Author Topic: New guy with old rifle that Needs ID  (Read 8321 times)

cold creek jones

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New guy with old rifle that Needs ID
« on: February 03, 2012, 06:48:49 PM »
 Hellow I picked up an old rifle i think maybe kentucky ? not sure ,thought about cleaning her up but need some info on her before first if anyone can help that would be great















cold creek jones

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Re: New guy with old rifle that Needs ID
« Reply #1 on: February 03, 2012, 07:03:56 PM »
its 47 inches long so maybe been cut .i took a few pics i did not see any makers mark or sig.
 










Offline rich pierce

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Re: New guy with old rifle that Needs ID
« Reply #2 on: February 03, 2012, 07:56:24 PM »
Don't clean it up a bit!   With the pineapple finial on the patchbox it's possible it's from around Philadelphia, but I don't know much about rifles from that period.  Nice to find one in attic condition.
Andover, Vermont

Offline Shreckmeister

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Re: New guy with old rifle that Needs ID
« Reply #3 on: February 03, 2012, 08:05:56 PM »
She's real nice.  Get ahold of a copy of the Patchboxes and Barrel Markings book and see if you can't
find one like it.  That might tell you who the maker was. 
Rightful liberty is unobstructed action according to our will within limits drawn around us by the equal rights of others. I do not add 'within the limits of the law' because law is often but the tyrant's will, and always so when it violates the rights of the individual.

cold creek jones

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Re: New guy with old rifle that Needs ID
« Reply #4 on: February 03, 2012, 08:08:55 PM »
thanks for your comment, where would I find such a book and  about how old would u say this rifle is

Offline Shreckmeister

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Re: New guy with old rifle that Needs ID
« Reply #5 on: February 03, 2012, 09:04:20 PM »
I'm  not the best one to ask, but the buttplate and wide trigger guard make me think it is
early 1800-1820 and definitely shortened.  What is the caliber.  Don't do a thing to it!
Somebody here will likely know who made it.
Rightful liberty is unobstructed action according to our will within limits drawn around us by the equal rights of others. I do not add 'within the limits of the law' because law is often but the tyrant's will, and always so when it violates the rights of the individual.

Offline D. Taylor Sapergia

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Re: New guy with old rifle that Needs ID
« Reply #6 on: February 03, 2012, 09:09:35 PM »
I concur...leave it completely alone!  It is not deteriorated or coming apart and the metal in in terrific shape.  I'd say the rifle is from the first quarter of the 19th century, and is in the style of Deringer and a few others.  It's been converted to percussion and about 14 - 16" of barrel and forearm have been bobbed.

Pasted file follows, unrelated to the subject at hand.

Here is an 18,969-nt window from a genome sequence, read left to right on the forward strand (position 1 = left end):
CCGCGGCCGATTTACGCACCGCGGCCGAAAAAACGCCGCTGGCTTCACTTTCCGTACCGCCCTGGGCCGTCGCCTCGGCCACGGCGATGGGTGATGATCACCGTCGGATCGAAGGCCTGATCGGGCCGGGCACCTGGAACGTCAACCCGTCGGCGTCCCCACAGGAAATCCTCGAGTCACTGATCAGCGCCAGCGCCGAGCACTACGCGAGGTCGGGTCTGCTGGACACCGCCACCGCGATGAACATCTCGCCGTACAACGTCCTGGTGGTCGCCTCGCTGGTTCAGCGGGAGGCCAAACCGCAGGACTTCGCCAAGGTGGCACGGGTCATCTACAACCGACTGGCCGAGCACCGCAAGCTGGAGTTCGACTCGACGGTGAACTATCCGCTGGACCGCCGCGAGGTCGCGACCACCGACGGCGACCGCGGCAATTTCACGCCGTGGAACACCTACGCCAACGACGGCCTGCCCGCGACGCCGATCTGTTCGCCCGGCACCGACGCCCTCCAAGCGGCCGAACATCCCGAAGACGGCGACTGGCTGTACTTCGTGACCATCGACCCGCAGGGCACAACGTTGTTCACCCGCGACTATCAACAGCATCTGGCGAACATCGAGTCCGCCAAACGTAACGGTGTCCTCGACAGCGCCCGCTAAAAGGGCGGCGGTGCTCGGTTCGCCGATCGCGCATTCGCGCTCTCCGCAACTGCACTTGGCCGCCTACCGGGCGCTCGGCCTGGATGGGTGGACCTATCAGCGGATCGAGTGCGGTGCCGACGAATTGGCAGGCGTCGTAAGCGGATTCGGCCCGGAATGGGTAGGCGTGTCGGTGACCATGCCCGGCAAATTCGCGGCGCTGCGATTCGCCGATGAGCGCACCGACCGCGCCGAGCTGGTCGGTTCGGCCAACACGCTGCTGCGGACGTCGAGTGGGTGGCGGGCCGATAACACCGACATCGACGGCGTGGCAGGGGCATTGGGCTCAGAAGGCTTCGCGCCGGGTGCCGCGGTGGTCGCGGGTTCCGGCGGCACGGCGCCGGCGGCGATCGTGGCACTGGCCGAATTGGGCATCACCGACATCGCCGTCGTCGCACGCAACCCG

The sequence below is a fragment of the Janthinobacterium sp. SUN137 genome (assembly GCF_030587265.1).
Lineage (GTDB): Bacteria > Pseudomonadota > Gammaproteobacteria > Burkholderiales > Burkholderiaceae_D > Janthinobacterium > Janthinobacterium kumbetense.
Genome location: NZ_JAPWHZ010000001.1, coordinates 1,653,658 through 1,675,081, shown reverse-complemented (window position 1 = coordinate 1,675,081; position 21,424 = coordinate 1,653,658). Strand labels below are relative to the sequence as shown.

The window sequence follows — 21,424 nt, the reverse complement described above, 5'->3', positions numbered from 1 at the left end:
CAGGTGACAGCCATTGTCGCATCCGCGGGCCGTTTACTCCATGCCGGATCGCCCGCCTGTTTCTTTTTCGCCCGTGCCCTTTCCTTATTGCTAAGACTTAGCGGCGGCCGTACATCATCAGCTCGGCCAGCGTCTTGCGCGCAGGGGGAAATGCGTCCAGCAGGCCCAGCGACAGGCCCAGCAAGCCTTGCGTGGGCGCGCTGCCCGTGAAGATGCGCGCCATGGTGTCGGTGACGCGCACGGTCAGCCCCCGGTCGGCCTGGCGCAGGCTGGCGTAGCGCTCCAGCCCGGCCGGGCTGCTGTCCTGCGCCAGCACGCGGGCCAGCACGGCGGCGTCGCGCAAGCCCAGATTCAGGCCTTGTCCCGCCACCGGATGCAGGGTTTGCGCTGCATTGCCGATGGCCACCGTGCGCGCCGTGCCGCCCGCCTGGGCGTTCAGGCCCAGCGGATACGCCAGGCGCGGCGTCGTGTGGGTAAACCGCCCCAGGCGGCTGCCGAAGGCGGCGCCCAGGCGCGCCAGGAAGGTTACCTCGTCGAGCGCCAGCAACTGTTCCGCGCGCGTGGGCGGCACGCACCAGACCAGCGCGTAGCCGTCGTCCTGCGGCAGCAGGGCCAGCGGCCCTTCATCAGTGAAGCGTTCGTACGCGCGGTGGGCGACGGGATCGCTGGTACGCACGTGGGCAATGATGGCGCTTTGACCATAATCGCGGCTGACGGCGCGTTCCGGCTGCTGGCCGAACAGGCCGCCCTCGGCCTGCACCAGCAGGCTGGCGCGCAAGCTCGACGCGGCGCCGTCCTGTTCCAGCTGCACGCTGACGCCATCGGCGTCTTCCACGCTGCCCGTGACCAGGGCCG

In the past, many rifles such as this were completely restored - barrel 'stretched', new forearm, re-convertion made.  I think a lot of the rifles that have been published fall into that category.  If you decide to go that route, research carefully who would be the best artisan to do the work, and be prepared to invest a large sum of $.

Do not attempt the work yourself...you'll destroy the rifle.  I say that without the slightest notion of your ability, skill, or knowledge, and do not to intend to demean any of that.

And thank you for showing it to us.
« Last Edit: February 03, 2012, 09:10:40 PM by D. Taylor Sapergia »
D. Taylor Sapergia
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Art is not an object.  It is the excitement inspired by the object.

Dogshirt

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Re: New guy with old rifle that Needs ID
« Reply #7 on: February 03, 2012, 10:07:49 PM »
Just bit of trivia concerning the pineapple that I came across.

In the Caribbean, Europe and North America, the pineapple became associated with the return of ships from extended voyages, and an emblem of welcome and hospitality that made its way into contemporary art.

Offline Buck

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Re: New guy with old rifle that Needs ID
« Reply #8 on: February 04, 2012, 02:18:36 AM »
Cold Creek,
I would agree, Philly. Maybe a J. Henry ( triggers are very similar to the J Henry in Long Rifle Articles)or a Derringer.
Buck

Offline jdm

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Re: New guy with old rifle that Needs ID
« Reply #9 on: February 04, 2012, 02:39:09 AM »
Lock bolt plate looks like Derringer.
JIM

cold creek jones

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Re: New guy with old rifle that Needs ID
« Reply #10 on: February 04, 2012, 03:10:15 AM »